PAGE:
Collection of a CTL is feasible, efficient and inexpensive to implement. To reduce the risk of non-payment, trading houses have made technological improvements that centralize and automate the way currency transactions are settled. These electronic systems capture trades whenever and wherever they take place by whoever makes the transaction. Currency traders depend on centralized systems to collect and verify their own transactions, so evasion of settlement and clearing houses is highly unlikely. At a rate of 0.005% a tax would be more costly to evade than pay.
What is the impact on the economy and the currency market?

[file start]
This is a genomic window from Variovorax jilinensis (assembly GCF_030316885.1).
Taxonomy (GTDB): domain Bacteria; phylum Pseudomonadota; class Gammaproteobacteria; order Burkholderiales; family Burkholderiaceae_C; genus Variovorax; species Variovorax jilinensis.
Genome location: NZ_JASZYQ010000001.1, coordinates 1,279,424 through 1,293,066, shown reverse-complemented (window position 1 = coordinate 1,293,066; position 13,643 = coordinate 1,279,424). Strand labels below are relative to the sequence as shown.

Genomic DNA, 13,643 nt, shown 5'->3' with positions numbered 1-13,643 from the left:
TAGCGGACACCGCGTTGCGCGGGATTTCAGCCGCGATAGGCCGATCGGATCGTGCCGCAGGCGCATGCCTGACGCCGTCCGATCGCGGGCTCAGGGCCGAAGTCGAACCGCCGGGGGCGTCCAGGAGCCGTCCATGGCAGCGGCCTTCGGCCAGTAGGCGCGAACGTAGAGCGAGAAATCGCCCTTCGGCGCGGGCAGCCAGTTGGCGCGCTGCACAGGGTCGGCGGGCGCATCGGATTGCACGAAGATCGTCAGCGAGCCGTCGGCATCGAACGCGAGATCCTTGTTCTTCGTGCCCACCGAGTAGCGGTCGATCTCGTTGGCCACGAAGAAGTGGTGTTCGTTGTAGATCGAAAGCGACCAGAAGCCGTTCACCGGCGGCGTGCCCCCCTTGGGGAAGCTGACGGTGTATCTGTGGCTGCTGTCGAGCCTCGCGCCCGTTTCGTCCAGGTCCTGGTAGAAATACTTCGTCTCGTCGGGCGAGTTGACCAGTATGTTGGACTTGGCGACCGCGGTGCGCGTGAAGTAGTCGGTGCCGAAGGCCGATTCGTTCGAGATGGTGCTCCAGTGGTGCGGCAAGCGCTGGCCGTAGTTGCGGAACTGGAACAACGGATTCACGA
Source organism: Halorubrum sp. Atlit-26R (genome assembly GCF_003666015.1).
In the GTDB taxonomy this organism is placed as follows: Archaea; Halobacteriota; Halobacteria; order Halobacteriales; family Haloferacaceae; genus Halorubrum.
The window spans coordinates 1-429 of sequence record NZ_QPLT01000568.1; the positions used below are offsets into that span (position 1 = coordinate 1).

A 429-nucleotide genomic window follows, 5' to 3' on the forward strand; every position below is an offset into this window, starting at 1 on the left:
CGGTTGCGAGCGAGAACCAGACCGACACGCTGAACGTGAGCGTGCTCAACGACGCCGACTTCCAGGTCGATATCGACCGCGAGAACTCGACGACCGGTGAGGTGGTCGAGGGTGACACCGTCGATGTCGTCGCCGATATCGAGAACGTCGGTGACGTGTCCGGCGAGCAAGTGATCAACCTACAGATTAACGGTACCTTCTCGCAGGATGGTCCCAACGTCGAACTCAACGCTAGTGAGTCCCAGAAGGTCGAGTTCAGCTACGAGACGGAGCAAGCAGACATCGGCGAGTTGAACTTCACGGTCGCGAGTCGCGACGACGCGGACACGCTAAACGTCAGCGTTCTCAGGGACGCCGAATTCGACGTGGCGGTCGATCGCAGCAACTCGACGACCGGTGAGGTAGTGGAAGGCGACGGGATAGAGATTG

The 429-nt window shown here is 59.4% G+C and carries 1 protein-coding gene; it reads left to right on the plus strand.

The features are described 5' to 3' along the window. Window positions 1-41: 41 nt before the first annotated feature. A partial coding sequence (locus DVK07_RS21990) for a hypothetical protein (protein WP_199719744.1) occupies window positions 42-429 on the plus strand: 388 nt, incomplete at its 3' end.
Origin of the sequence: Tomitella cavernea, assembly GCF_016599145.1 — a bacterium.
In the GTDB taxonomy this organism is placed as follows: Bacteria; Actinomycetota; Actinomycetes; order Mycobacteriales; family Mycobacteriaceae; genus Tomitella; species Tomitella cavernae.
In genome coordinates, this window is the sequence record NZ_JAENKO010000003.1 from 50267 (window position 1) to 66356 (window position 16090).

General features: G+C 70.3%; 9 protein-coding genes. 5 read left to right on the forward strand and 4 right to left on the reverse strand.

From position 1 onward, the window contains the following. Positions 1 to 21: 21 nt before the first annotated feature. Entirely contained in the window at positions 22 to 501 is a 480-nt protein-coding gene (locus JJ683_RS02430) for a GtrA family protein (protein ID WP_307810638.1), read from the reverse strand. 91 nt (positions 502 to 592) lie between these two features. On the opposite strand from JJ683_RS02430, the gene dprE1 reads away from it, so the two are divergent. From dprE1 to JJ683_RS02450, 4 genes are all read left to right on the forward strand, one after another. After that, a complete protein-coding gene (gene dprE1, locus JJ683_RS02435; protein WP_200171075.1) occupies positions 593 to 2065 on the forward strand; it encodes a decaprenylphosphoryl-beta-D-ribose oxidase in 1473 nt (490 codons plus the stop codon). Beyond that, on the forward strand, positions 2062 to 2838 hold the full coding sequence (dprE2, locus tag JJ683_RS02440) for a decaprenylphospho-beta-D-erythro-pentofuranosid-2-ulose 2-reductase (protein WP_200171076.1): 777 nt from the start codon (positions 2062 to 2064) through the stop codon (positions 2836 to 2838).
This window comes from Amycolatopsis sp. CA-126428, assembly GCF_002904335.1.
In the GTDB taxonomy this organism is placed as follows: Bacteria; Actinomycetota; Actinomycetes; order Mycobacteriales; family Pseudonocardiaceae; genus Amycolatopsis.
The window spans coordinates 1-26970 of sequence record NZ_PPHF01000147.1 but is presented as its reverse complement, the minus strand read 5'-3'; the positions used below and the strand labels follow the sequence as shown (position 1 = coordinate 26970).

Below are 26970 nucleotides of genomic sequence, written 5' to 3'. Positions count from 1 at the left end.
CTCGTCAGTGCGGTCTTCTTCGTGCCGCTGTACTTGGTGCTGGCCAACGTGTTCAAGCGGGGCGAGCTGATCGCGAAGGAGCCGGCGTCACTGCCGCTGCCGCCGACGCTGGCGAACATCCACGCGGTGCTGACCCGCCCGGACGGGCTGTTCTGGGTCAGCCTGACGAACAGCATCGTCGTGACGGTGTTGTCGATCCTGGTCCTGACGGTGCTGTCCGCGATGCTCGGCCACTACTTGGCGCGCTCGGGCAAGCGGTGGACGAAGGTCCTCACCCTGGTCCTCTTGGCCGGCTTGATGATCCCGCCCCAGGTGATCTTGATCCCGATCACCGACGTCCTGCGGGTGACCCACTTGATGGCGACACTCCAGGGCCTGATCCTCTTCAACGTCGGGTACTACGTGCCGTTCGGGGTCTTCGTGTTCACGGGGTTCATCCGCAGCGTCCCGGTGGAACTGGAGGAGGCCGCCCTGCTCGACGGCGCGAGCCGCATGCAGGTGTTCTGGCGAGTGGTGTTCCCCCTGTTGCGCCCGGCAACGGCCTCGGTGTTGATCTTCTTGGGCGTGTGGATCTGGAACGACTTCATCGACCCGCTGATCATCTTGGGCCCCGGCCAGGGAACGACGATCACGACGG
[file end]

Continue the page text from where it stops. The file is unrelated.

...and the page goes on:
More than 30 countries have either permanently or temporarily levied financial transaction taxes for the purpose of raising revenue over the last 25 years. In fact, the UK has had a “stamp duty” of 0.5% on stock transactions that raises the equivalent of 4% of their GDP each year, and the London Stock Exchange continues to thrive. Empirical evidence shows that a 0.005% is so small that it will have little effect on trading behavior – except to possibly reduce harmful currency speculation. While the U.S. can implement a CTL unilaterally, an internationally coordinated tax on all foreign exchange transactions will bring the most benefit to the global economy and public goods.
Where is money directed?
- Deficit Reduction – 40% of the revenue generated is directed back into federal coffers to help pay down our national deficit.